Nestled deep in the heart of Miami’s gentrifying Wynwood Arts District, in between the impressive graffiti murals and the roving packs of homeless, sits an incredible enclave of automotive excellence.
Miami Supercar Rooms is a 15,000 square foot venue built to showcase more than two dozen peerless cars, bikes and trucks, all from owner Elo’s (one word, like Prince) personal collection. If that name sounds vaguely familiar, the erstwhile British model is the visionary behind the esteemed London Motor Museum and his roster of exotic, classic, and custom vehicles tallies more than 250.
Many collectors of such lust-worthy machines leave them in climate-controlled garages, locked away from the public. Elo wants you to have dinner and party beside his beauties. Six of his cars are in pods, beside a dining table. Each month, a different upscale chef from Miami will come in to cater upscale meals. To snag a table, you need a (free) membership, five friends and $3,000.
For that fee, you get a unique supper club experience, noshing on fine fare while gawking at fine cars.
Also included: five hours of open bar and a knowledgeable associate, on hand to answer any and all questions about the vehicles. Lower-tiered memberships are available to those who just want to come and imbibe at the bar, a custom 1971 Chevy C30 pickup modded for slinging drinks and housing a DJ. Dropping by during the days, when the space doubles as a cafe for meetings and lounging, is also encouraged (and also free).
Among the sights you’ll see are a pristine 1955 SL 300 Mercedes Gullwing, a 1967 Ford Mustang GT 500 (a.k.a “Eleanor” from Gone In 60 Seconds), a white 1988 Ferrari Testarossa (in homage to Miami Vice), a 1972 DeTomaso Pantera GTS, a 2007 Extra Terrestrial Vehicle or “ETV”, a 1981 DeLorean DMC-12, a 1931 Ford Hot Rod Sling Shot and more. Included in the impressive fleet are a few proper gems. Here, our favorites.
The first foray into vehicles for Ferruccio Lamborghini was in 1948 when he launched a line of tractors. They weren’t much to write home about, mostly cobbled together from metal scraps leftover from the war, but they did have one distinctive innovation: a fuel atomizer, which allowed the Morris engine to start with petrol then switch to petroleum.
One of only three such models left in existence, when Elo arrived to buy it from a fellow in the Midwest, a loaded shotgun was aimed at his head. “They said a British guy was coming. You’re black,” the man shouted. After realizing those two things are not mutually exclusive, the rifle was shouldered and a deal was struck.
The donor car for this one-of-one was a Rolls-Royce Essex four-door saloon that was chopped and modded into a tasteful yet savagely powerful hot rod. While the Essex was a front-wheel drive, the powertrain here was reconfigured to rear-wheel.
A big block Chevy V-8 was inserted, providing about 400 ponies to those 22-inch fatties in the back, giving it plenty of oomph. The car’s moniker, Bootch, was stamped into the grill, lest you forget, though I’m doubting anyone will.
Only nine of these marvels were produced between 1956 and 1958, almost all of which were campaigned to varying degrees of success. The V-8 debuted at the 1956 Mille Miglia and the 1956 Swedish Grand Prix, and Stirling Moss and Juan Manuel Fangio teamed up for the Buenos Aires 1000, though a clutch failure dashed a promising start by the iconic drivers.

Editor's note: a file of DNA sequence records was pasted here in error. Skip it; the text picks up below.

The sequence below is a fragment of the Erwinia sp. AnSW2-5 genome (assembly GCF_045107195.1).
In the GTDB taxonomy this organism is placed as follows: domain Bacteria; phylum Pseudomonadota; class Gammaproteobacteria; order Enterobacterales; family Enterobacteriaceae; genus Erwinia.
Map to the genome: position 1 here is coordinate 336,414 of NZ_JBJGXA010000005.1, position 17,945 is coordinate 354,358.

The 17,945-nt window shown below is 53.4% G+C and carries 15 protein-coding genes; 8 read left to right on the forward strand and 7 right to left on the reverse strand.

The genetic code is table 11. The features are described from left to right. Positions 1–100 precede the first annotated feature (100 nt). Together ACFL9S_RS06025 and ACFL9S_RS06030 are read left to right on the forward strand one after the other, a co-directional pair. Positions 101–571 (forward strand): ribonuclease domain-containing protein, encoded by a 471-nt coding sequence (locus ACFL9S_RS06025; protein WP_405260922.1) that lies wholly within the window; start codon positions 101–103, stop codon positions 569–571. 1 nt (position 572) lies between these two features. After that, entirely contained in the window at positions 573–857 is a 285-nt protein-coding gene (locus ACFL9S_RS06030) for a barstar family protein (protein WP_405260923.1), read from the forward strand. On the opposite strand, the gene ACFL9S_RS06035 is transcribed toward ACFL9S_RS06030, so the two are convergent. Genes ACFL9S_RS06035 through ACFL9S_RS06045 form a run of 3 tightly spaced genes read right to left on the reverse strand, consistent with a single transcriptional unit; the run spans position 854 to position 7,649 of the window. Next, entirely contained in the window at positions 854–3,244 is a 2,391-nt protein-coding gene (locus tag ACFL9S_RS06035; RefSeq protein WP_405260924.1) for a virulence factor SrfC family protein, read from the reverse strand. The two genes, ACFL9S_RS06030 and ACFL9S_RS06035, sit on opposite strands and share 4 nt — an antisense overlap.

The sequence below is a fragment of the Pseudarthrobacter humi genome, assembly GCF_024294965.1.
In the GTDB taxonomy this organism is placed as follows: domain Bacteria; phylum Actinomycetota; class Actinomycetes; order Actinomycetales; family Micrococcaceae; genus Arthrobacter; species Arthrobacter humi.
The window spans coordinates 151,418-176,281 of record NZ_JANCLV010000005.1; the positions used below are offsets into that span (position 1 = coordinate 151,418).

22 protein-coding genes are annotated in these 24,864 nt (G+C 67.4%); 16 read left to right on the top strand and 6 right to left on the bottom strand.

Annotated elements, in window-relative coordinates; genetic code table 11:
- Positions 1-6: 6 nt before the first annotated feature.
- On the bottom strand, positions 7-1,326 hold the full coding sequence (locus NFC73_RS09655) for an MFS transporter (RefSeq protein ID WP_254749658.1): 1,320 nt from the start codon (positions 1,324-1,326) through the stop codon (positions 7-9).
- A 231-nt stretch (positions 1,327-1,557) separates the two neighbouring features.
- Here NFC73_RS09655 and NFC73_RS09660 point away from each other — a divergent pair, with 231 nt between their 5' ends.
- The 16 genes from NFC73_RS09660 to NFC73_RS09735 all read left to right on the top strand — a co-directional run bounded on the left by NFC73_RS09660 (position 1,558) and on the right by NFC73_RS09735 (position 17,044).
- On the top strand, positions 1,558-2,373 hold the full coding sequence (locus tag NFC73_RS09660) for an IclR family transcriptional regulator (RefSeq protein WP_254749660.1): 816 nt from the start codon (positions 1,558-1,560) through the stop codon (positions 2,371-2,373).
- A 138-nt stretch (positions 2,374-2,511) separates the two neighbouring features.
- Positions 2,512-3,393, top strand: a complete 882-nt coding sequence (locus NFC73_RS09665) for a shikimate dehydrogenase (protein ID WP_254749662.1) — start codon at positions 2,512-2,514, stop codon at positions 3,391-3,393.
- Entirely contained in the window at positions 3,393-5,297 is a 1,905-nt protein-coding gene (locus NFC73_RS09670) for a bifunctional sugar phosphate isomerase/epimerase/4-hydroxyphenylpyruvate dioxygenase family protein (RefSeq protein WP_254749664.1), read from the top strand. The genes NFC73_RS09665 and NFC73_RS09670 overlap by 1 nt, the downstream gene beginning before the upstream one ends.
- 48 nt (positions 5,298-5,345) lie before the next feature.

In 1957, Fangio and Jean Behra won the 12 Hours of Sebring in a 450S, though Behra later crashed while prepping for that year’s Mille. Redemption came soon after when Behra and Moss piloted it to victory in the Swedish Grand Prix.
This SSC Ultimate Aero is a mid-engined monster that set a record for fastest production car in the world, cresting 256 mph. (It was unseeded three years later, by the 2010 Bugatti Veyron Super Sport.) The engine specs are bonkers. The twin-turbo Chevy Corvette C5R V-8 generates a whopping 1,183 horsepower, 1,094 lb-ft of twist and theoretically would max out at 272 mph at 7200 rpm.
Only 24 of these asphalt eaters were produced, and zero were given driver aids, such as ABS or traction control. SSC founder Jerod Shelby (nope, no relation to Carroll) wanted it to be as pure a driver’s car as possible.
You won’t own a real 1938 Bugatti Type 57SC Atlantic. Only two are known to exist, one in the Mullin Museum and the other in Ralph Lauren’s garage. Unless you’re willing to part with $40-plus million to convince Ralphy to give you the title, a close second is Elo’s Terry Cook reimagination, the Pacific.
It’s a modernized version of Lauren’s cherished baby, right down to the brocade interior fabrics. With a longer wheelbase, steel tube chassis and a BMW V12 powerplant, it’s not quite the iconic coupe of yesteryear, but it sure is a looker.
If you’ve been to Pebble for Car Week, you’ve likely seen this speedster perched atop a manicured golf green. It’s another replicar, but melds three inspirational bases: an Auburn Boat-tail Speedster, a Bugatti Type 57S and a Delahaye Type 135. You can see bits of each of those automotive paragons represented. The Bugnaughty’s fenders are reminiscent of the Type 135, that steel grill and shell from the Type 57S, the overall body styling from the Auburn.
Thanks to a 302 cubic inch Ford V-8 mated to a C4 tranny, she’s no slouch on the road. Air suspension helps keep the rear from scraping the pavement while coilovers are employed up front. The prototype build took four years of painstaking labor. Well worth the endeavor.
Seems like a good room, no?
Sean Evans is a New York-based writer and editor who’s always in search of adventure, the perfect slab of bacon and automotive glory. He’s written for The Drive, Condé Nast Traveler, New York, Fast Company, Entertainment Weekly, and more. Follow him on Facebook, Twitter and Instagram.